Ease Covid-19 brakes, but keep tabs on Singapore’s healthcare system: Experts
March 16, 2022
SINGAPORE – The daily number of Covid-19 cases peaked about three weeks ago and has since declined, but public hospitals are still seeing a heavy load of patients, experts said.
Indeed, there is always a lag of about two weeks for the situation in hospitals to catch up with the peak of notification of the number of cases.
Healthcare workers are also dealing with a growing number of non-Covid-19 cases that have piled up, given the focus on coronavirus patients over the past two years.
National Center for Infectious Diseases Executive Director Leo Yee Sin said the current strain on the healthcare system also comes from other diseases.
“We need to look at the totality of essential services currently within the health system. How can we meet the needs of all patients in need, regardless of Covid-19? ” she says.
Professor Leo was one of three panelists who spoke on Tuesday March 15 during Covid-19 restrictions: when can they be eased further? discussion moderated by The Straits Times and held at SPH Studios in Toa Payoh.
She noted that many of Singapore’s earlier healthcare protocols were based on the disease patterns seen in the Delta variant. When the less severe variant of Omicron When they emerged, these protocols led to significant numbers of patients being admitted to hospital when they might have been better off recovering at home.
But Professor Leo added that most hospitals have reorganized to better care for patients infected with the new variant.
For example, many hospitals are now caring for patients in clustered facilities, which means housing multiple Covid-19 positive patients together, instead of isolating them individually.
Most hospitalized patients with Covid-19 now tend to be older and have other conditions such as stroke or heart disease, she said.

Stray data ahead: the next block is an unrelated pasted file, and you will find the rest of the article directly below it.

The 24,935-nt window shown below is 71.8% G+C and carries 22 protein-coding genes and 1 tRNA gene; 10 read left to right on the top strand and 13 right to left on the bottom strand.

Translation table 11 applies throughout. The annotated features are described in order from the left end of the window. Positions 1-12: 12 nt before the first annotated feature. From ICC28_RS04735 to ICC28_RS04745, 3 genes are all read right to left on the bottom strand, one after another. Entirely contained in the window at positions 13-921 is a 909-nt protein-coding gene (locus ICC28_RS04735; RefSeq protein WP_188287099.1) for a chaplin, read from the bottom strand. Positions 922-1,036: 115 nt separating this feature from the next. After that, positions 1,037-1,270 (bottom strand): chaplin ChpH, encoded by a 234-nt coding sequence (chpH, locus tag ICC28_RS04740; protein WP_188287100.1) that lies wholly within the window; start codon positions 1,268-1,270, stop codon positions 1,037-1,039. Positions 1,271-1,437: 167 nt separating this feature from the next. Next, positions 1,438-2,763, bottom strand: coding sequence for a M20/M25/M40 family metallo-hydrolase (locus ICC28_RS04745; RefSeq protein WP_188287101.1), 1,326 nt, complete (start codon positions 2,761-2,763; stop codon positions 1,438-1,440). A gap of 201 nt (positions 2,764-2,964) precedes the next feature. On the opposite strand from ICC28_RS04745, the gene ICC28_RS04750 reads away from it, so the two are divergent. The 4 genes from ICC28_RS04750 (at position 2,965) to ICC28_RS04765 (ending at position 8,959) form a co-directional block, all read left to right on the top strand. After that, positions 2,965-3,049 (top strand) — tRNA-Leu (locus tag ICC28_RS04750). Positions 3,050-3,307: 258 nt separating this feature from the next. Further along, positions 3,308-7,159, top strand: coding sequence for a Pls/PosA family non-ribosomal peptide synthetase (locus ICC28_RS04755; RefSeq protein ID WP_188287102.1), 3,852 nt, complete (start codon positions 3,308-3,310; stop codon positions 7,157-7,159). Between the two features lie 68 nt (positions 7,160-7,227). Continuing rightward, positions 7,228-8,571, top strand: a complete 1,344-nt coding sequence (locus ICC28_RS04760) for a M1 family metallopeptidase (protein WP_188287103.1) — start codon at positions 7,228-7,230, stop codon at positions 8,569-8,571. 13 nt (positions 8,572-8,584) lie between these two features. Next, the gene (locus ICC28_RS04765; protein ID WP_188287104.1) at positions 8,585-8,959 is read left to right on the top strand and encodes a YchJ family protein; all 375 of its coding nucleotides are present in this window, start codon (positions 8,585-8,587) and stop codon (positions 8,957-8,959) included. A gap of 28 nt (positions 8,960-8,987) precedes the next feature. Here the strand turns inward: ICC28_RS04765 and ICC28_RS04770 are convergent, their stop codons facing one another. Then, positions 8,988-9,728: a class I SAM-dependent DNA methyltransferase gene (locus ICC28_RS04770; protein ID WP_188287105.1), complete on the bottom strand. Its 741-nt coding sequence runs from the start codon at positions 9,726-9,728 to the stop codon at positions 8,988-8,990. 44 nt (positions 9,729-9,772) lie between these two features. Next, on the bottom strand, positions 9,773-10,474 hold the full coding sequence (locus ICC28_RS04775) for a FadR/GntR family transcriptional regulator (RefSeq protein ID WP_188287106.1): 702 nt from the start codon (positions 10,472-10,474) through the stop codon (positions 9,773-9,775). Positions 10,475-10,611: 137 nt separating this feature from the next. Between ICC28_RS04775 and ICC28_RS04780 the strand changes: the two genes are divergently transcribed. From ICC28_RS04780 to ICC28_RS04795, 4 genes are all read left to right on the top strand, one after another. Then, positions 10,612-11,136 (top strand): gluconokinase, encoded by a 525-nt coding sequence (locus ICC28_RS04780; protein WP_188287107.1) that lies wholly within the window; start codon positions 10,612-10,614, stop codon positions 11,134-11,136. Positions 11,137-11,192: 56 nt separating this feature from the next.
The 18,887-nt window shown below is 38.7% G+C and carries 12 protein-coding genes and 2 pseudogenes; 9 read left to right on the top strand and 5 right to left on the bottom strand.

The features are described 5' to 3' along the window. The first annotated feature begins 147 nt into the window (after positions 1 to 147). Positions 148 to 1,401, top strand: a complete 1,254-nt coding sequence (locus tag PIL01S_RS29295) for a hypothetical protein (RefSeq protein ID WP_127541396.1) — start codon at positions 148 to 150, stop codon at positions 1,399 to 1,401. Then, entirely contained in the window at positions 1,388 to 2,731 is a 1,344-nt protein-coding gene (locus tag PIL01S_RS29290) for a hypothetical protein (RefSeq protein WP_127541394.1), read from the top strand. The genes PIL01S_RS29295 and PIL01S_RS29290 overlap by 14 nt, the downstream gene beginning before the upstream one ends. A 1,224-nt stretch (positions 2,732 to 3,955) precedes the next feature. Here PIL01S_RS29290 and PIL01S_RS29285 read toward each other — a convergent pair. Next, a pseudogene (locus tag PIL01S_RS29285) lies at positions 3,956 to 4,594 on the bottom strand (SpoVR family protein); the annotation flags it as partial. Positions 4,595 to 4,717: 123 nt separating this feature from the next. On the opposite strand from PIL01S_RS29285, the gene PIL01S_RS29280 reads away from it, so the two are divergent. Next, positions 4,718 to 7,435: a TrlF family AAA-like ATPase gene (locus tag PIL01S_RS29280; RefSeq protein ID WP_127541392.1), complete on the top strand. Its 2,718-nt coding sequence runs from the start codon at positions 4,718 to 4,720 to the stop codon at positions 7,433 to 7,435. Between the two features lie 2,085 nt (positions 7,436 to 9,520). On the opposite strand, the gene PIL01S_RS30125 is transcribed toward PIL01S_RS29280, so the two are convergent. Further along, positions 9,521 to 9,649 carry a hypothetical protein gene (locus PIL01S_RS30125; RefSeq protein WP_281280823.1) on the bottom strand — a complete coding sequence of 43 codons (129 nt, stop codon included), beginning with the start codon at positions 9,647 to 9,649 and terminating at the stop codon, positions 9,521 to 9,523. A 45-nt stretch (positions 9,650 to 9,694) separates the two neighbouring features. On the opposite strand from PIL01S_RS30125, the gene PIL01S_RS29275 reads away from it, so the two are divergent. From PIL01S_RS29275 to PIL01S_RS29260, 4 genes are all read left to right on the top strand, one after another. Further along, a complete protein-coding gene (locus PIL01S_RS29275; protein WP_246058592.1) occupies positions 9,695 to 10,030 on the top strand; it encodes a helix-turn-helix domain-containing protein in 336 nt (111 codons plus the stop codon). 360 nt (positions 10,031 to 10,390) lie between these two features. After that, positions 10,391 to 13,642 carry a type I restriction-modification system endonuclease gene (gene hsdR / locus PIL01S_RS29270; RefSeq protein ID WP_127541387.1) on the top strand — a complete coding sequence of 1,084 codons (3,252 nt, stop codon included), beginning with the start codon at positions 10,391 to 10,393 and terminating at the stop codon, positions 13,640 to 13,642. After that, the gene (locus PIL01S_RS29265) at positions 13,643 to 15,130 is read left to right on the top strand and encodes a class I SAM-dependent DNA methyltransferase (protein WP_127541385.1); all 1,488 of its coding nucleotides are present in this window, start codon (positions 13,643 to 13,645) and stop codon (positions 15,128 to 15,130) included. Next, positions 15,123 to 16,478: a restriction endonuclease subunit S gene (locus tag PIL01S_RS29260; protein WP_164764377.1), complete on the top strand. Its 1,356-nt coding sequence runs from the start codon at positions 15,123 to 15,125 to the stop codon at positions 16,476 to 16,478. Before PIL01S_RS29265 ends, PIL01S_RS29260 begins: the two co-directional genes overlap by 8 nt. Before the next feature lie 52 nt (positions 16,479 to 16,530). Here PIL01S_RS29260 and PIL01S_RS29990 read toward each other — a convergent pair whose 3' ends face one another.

She added that it will be necessary to balance the needs of the health system with those of other sectors as Covid-19 cases decline.
Professor Dale Fisher, senior infectious disease consultant at the National University Hospital, and infectious disease expert Teo Yik Ying agreed it was important to keep tabs on the healthcare system.
Still, there can be a relaxation of safe management measures without serious impact on the system, they added.
What is important, however, is that Singapore must be prepared for a return of restrictions if the situation worsens.
Professor Fisher said the hypothesis is that the measures help control the number of cases in a major way. But he argued they can, in fact, be phased out without affecting hospitals.
He added that people are unlikely to be happy with being allowed to have only five visitors to a household at a time, and wondered if having 10 people vaccinated together in one place “would really destroy hospitals”.
“People’s psyches, I think, will benefit a lot from not having to wear a mask when you’re outside and being allowed to have 10 people at your house for a birthday or for Christmas or Chinese New Year. .”
During the session, moderated by ST’s senior health correspondent Salma Khalik, Professor Fisher said healthcare workers also wanted their lives outside of work to return to normal.
“Vulnerable people – there is no doubt that they exist. They will get Covid-19 just like people get the flu and get a serious illness,” he said.
“We knew from the trials that the vaccines weren’t 100% effective, so we always expected that. Part of the future has to be – how do we protect these individuals without impacting society as a whole? »
Professor Teo, who is dean of the Saw Swee Hock School of Public Health at the National University of Singapore, said the decision to ease Singapore’s Covid-19 measures depends on the preparedness of the health system, as infections will definitely go up once. the authorities do.
But he predicted that most of the existing measures in place to curb Covid-19 will be relaxed this year.
Professor Fisher said Singapore should always be ready to step up measures if cases spike and hospitals begin to fill up again in the future due to new variants of concern or waning immunity.